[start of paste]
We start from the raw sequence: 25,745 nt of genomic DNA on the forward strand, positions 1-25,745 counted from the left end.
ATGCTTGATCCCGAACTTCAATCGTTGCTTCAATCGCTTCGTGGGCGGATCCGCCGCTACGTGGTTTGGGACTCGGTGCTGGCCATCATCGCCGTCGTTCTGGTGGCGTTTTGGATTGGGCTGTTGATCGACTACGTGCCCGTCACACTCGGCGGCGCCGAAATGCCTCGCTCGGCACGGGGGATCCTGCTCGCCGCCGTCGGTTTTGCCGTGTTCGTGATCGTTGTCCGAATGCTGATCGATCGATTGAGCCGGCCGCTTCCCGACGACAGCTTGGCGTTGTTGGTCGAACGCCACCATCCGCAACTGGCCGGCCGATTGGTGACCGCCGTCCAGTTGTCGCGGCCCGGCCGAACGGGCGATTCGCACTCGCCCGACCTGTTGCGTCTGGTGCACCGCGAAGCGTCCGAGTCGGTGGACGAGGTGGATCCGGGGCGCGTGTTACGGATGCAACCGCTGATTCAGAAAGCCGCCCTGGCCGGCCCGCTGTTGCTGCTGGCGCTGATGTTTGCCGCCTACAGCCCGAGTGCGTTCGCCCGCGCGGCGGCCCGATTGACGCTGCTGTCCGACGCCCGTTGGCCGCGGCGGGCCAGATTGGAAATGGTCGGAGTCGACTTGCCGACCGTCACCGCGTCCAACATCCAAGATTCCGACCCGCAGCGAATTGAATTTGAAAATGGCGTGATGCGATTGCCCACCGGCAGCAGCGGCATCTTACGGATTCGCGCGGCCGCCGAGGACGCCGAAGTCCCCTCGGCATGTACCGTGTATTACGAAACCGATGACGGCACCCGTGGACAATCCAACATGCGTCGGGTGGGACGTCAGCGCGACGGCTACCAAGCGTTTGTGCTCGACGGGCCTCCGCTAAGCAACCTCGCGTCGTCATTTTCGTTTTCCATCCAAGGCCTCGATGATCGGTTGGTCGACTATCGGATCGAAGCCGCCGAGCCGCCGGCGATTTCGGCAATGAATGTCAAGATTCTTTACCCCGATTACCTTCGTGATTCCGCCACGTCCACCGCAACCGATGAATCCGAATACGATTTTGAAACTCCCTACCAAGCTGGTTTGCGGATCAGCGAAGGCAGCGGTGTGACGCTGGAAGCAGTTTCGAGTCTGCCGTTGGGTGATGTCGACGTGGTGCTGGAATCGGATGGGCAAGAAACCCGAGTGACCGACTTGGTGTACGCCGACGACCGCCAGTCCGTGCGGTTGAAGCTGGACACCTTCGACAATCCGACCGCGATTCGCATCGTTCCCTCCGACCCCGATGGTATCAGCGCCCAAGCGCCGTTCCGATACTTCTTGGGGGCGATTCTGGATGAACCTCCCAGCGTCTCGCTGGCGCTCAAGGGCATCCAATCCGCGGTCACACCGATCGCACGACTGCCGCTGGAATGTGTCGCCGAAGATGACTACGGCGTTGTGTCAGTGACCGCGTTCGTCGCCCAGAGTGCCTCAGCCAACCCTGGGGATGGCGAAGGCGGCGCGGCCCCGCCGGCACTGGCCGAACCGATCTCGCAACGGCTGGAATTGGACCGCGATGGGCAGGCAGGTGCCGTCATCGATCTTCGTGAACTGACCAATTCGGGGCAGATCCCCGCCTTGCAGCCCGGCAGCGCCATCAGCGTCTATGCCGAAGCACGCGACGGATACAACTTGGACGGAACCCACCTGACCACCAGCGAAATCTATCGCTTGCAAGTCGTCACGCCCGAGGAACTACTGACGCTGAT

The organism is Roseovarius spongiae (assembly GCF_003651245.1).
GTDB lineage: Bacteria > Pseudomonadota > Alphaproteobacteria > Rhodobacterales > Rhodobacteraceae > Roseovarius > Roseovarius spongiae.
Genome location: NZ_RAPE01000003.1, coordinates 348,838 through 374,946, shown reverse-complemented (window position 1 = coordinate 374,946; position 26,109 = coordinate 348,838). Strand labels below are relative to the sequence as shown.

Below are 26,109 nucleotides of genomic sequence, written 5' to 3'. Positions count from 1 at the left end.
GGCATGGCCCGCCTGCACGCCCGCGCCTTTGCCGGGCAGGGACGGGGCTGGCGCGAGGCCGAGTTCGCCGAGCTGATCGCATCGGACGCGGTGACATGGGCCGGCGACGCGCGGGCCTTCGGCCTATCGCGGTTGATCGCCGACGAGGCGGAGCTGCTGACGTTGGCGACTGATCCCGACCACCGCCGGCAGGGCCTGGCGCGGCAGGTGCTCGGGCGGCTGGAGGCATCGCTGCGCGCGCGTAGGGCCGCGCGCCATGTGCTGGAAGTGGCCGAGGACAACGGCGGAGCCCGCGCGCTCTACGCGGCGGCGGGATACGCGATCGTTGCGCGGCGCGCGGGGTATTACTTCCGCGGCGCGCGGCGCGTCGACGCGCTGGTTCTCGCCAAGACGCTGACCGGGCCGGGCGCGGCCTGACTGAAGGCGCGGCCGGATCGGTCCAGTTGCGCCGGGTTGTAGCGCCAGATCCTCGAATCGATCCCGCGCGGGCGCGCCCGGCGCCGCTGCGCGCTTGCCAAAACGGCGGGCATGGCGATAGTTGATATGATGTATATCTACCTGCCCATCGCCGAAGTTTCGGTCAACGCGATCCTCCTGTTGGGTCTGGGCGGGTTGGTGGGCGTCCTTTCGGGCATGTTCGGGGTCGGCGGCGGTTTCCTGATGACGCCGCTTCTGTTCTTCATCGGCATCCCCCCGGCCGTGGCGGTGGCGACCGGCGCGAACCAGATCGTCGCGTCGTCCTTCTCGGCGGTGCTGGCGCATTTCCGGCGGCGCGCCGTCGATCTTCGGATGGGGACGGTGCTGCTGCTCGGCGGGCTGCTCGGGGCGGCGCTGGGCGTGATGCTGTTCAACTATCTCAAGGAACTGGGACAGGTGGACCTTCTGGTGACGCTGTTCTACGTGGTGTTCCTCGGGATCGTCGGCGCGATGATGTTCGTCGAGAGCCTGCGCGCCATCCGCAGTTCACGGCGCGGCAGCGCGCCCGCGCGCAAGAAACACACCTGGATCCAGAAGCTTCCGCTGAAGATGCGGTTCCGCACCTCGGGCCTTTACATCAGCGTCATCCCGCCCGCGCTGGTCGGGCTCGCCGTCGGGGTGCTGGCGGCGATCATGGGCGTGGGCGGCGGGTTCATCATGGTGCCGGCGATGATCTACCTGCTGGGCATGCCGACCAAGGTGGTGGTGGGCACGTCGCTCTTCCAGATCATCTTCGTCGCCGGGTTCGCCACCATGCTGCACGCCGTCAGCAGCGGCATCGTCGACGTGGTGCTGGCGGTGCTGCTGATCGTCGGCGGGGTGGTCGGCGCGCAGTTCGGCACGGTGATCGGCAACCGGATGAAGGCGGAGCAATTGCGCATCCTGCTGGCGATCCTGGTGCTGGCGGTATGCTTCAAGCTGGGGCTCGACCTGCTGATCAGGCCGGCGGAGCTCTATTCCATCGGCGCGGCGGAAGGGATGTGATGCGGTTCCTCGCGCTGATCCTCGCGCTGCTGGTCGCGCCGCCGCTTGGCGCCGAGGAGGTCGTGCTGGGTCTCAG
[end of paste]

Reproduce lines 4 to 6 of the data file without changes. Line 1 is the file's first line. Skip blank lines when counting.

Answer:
GTDB lineage: Bacteria > Pseudomonadota > Alphaproteobacteria > Rhodobacterales > Rhodobacteraceae > Roseovarius > Roseovarius spongiae.
Genome location: NZ_RAPE01000003.1, coordinates 348,838 through 374,946, shown reverse-complemented (window position 1 = coordinate 374,946; position 26,109 = coordinate 348,838). Strand labels below are relative to the sequence as shown.

Below are 26,109 nucleotides of genomic sequence, written 5' to 3'. Positions count from 1 at the left end.